I did plan to write this a bit earlier, but while I was in Prague at this year’s EuroIA summit, I got a bout of bronchitis that’s been slowing me down. That said, I can still easily say “Wow.” It was a great conference.

What made it great, first and foremost, was the spirit. Just about everyone there was infused with a certain joie de vivre that was infectious. People were there to share and celebrate their profession. The “celebrate” part was really important. There was a sense that information architecture, as a profession, had gone through some hard times, and that it was now possible to hold one’s head up high and jubilantly proclaim to the heavens, “Ich bin ein IA!” – OK, wrong language for Prague, but I don’t know any Czech 😉

Another reason for the success of this conference is that it is deliberately kept small – sold out at 200. This is done to guaranty that most people get to speak to most people, and that you get to meet new folks, not just hang out with old friends. The small group fosters camaraderie as well. There were only two concurrent sessions at a time, so, although choices were sometimes difficult, they weren’t as daunting as for some larger conferences.

Then there was the quality of the presentations themselves. While I can’t say that they were uniformly outstanding, every presentation I attended was able to grab and hold my attention, even the one that I found disappointing. No one was so boring that I wanted to leave. That might seem to be a backhanded compliment, but anyone who has had to organize a conference knows that it is very difficult to achieve such a thing in a three-day event.

I specially appreciated that this conference was really for people in Europe. There were some attendees from North America, but the focus of the conference was on European practice and European issues, and that was a refreshing change from many so-called “international” conferences where people from all over the world can congregate and talk about the state of their professions in the United States.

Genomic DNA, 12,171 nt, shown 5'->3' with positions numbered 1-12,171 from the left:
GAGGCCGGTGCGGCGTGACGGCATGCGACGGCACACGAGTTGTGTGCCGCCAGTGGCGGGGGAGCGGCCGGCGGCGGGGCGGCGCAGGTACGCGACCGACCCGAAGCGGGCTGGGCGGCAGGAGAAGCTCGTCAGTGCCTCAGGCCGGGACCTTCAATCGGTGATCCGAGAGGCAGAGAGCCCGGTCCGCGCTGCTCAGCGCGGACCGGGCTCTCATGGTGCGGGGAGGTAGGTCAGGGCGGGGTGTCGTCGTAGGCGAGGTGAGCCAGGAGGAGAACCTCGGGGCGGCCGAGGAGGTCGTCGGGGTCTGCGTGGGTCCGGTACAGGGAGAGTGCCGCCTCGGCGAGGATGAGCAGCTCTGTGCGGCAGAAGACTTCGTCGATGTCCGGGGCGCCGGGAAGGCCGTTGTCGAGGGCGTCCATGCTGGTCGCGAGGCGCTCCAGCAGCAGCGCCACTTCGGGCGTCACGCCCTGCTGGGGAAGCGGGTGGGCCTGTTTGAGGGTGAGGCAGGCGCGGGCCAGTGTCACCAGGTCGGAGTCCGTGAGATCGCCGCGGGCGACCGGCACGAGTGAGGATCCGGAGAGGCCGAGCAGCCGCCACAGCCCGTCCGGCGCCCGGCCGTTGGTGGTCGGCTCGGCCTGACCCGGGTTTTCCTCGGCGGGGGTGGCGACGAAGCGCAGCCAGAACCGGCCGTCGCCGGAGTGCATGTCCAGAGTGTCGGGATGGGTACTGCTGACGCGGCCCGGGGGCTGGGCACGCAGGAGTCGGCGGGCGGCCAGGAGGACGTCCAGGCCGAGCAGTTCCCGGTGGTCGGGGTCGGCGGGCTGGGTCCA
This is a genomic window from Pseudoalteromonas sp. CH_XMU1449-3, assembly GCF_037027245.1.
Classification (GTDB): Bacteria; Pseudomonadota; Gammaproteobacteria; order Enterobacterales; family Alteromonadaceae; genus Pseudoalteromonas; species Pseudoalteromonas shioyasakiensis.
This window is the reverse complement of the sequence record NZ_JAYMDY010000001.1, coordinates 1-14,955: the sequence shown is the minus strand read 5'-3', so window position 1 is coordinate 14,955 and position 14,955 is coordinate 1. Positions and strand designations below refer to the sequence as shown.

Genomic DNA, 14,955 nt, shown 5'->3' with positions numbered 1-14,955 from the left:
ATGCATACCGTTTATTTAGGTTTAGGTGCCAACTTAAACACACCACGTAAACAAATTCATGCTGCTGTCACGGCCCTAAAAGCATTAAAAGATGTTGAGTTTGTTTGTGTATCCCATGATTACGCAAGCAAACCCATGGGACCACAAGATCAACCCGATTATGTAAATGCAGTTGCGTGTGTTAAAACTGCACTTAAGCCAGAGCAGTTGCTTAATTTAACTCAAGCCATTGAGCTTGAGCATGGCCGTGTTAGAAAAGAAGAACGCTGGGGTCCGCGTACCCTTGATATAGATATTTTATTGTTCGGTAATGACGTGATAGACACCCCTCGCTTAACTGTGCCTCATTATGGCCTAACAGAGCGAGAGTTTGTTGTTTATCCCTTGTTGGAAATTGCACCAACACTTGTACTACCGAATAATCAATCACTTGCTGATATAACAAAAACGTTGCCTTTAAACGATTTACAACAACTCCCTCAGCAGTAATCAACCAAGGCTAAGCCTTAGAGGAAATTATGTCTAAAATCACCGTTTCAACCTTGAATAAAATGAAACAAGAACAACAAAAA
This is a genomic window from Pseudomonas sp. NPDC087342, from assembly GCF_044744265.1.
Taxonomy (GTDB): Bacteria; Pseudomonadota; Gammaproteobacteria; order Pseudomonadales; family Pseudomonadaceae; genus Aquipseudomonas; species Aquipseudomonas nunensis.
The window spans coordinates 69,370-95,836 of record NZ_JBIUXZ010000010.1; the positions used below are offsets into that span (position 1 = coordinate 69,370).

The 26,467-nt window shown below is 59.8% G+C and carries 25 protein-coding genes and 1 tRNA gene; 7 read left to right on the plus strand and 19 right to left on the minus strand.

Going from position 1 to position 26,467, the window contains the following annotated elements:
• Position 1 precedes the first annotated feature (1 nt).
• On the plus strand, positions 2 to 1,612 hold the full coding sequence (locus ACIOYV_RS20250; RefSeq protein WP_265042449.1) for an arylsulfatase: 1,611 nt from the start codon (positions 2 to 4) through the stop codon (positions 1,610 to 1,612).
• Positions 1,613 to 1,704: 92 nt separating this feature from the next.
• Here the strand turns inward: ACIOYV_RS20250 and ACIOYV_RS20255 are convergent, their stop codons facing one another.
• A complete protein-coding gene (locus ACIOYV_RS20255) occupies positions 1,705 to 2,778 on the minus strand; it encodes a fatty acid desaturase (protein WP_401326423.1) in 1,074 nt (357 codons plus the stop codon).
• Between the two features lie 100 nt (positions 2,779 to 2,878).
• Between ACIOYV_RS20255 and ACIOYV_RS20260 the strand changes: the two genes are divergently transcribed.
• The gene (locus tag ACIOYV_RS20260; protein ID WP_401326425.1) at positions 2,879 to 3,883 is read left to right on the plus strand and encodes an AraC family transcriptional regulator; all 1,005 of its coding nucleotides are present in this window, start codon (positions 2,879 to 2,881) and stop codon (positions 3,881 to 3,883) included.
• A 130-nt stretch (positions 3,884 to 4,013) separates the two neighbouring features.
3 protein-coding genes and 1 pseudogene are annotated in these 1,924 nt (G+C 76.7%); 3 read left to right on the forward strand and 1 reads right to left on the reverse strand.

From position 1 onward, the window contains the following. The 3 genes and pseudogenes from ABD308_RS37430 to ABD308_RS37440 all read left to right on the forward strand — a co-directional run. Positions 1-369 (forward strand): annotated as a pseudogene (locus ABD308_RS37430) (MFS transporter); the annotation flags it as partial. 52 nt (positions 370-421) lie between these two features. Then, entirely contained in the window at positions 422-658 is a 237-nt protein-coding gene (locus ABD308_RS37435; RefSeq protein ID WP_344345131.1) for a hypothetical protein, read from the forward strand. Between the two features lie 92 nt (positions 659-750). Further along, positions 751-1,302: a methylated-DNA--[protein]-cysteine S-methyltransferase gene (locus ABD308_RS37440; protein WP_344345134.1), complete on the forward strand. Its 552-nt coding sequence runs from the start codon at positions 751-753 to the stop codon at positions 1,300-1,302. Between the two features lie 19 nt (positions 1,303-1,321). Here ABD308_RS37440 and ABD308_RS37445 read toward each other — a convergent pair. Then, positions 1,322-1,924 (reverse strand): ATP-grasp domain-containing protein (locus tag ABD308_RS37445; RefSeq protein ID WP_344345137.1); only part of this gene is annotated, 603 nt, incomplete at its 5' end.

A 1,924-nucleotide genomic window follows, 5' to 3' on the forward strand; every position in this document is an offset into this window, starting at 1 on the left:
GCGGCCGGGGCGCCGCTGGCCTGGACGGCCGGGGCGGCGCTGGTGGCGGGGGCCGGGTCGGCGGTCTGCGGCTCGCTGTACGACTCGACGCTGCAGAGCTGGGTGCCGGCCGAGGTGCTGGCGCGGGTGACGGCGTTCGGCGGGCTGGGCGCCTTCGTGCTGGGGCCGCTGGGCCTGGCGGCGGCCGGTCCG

One innovation of this conference that I really loved – and will probably steal next time I have to organize a conference myself – was what they called “The IA Shuffle.” Conference chair Eric Reiss explained that in the past, organizers had been disappointed by the poor quality of panels and debates that had been proposed and prepared in advance. They decided, a few years back, that an improvised panel couldn’t possibly be any worse, and thus was born the IA Shuffle.

Here’s how it works. At the beginning of the day, a tall hat is placed in front of one of the meeting rooms, and attendees are invited to drop their proposals for a panel discussion topic into the hat. At the end of the day, in plenary session, a single topic is drawn from the hat, and that is the topic of the discussion. Volunteer panelists are then solicited, and the process is repeated as they put their names into the hat. Five or six names are drawn, and Bob’s your uncle! A panel is born.

I personally agree with Eric Reiss’ assessment that the panel we witnessed was every bit as good, and perhaps better for its spontaneity, as any prepared panel could be.

I came back from Prague knowing that next year I’ll be submitting a paper proposal, and going to Rome for EuroIA 2012 whether my paper is accepted or not.